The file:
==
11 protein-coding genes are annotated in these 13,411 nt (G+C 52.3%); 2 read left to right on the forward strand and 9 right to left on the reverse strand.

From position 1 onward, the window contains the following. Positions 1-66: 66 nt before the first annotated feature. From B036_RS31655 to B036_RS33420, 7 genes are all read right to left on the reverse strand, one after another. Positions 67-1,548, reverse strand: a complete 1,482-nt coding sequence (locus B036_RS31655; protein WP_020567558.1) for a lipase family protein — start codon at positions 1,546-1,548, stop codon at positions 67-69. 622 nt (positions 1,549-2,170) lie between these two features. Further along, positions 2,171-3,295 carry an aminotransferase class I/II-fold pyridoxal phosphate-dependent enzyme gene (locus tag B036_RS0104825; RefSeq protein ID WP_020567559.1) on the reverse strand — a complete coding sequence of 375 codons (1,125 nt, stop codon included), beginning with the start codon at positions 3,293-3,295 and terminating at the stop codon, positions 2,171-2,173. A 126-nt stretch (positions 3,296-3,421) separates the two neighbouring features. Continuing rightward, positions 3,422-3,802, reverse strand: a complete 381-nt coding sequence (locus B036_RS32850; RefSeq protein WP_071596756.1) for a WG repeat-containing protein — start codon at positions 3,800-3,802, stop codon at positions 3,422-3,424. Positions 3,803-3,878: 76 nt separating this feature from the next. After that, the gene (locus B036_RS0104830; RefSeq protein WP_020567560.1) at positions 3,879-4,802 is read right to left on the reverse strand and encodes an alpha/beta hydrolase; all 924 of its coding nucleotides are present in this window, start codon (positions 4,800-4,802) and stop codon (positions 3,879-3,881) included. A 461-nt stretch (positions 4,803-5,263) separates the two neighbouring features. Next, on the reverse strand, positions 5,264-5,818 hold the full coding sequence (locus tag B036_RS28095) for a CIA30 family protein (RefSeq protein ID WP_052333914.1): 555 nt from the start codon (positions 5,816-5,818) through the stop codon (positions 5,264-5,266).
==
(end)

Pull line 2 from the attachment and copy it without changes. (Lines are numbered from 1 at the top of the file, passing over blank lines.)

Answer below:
From position 1 onward, the window contains the following. Positions 1-66: 66 nt before the first annotated feature. From B036_RS31655 to B036_RS33420, 7 genes are all read right to left on the reverse strand, one after another. Positions 67-1,548, reverse strand: a complete 1,482-nt coding sequence (locus B036_RS31655; protein WP_020567558.1) for a lipase family protein — start codon at positions 1,546-1,548, stop codon at positions 67-69. 622 nt (positions 1,549-2,170) lie between these two features. Further along, positions 2,171-3,295 carry an aminotransferase class I/II-fold pyridoxal phosphate-dependent enzyme gene (locus tag B036_RS0104825; RefSeq protein ID WP_020567559.1) on the reverse strand — a complete coding sequence of 375 codons (1,125 nt, stop codon included), beginning with the start codon at positions 3,293-3,295 and terminating at the stop codon, positions 2,171-2,173. A 126-nt stretch (positions 3,296-3,421) separates the two neighbouring features. Continuing rightward, positions 3,422-3,802, reverse strand: a complete 381-nt coding sequence (locus B036_RS32850; RefSeq protein WP_071596756.1) for a WG repeat-containing protein — start codon at positions 3,800-3,802, stop codon at positions 3,422-3,424. Positions 3,803-3,878: 76 nt separating this feature from the next. After that, the gene (locus B036_RS0104830; RefSeq protein WP_020567560.1) at positions 3,879-4,802 is read right to left on the reverse strand and encodes an alpha/beta hydrolase; all 924 of its coding nucleotides are present in this window, start codon (positions 4,800-4,802) and stop codon (positions 3,879-3,881) included. A 461-nt stretch (positions 4,803-5,263) separates the two neighbouring features. Next, on the reverse strand, positions 5,264-5,818 hold the full coding sequence (locus tag B036_RS28095) for a CIA30 family protein (RefSeq protein ID WP_052333914.1): 555 nt from the start codon (positions 5,816-5,818) through the stop codon (positions 5,264-5,266).